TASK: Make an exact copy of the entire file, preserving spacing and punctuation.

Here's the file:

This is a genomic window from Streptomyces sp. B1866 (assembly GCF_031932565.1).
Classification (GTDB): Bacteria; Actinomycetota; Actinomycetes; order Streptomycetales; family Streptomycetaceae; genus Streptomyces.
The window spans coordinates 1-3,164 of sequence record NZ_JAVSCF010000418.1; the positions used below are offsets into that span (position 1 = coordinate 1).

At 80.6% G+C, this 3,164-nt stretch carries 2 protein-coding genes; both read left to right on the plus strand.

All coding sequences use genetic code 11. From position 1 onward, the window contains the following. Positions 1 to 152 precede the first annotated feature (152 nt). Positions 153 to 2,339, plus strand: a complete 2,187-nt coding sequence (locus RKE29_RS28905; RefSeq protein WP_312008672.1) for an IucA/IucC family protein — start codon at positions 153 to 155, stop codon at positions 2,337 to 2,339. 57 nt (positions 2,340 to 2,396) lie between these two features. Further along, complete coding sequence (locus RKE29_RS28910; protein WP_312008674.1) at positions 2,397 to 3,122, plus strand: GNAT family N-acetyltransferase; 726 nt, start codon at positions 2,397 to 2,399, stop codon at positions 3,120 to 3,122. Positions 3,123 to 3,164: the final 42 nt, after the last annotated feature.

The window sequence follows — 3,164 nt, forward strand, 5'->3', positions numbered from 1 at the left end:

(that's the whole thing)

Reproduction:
This is a genomic window from Streptomyces sp. B1866 (assembly GCF_031932565.1).
Classification (GTDB): Bacteria; Actinomycetota; Actinomycetes; order Streptomycetales; family Streptomycetaceae; genus Streptomyces.
The window spans coordinates 1-3,164 of sequence record NZ_JAVSCF010000418.1; the positions used below are offsets into that span (position 1 = coordinate 1).

At 80.6% G+C, this 3,164-nt stretch carries 2 protein-coding genes; both read left to right on the plus strand.

All coding sequences use genetic code 11. From position 1 onward, the window contains the following. Positions 1 to 152 precede the first annotated feature (152 nt). Positions 153 to 2,339, plus strand: a complete 2,187-nt coding sequence (locus RKE29_RS28905; RefSeq protein WP_312008672.1) for an IucA/IucC family protein — start codon at positions 153 to 155, stop codon at positions 2,337 to 2,339. 57 nt (positions 2,340 to 2,396) lie between these two features. Further along, complete coding sequence (locus RKE29_RS28910; protein WP_312008674.1) at positions 2,397 to 3,122, plus strand: GNAT family N-acetyltransferase; 726 nt, start codon at positions 2,397 to 2,399, stop codon at positions 3,120 to 3,122. Positions 3,123 to 3,164: the final 42 nt, after the last annotated feature.

The window sequence follows — 3,164 nt, forward strand, 5'->3', positions numbered from 1 at the left end: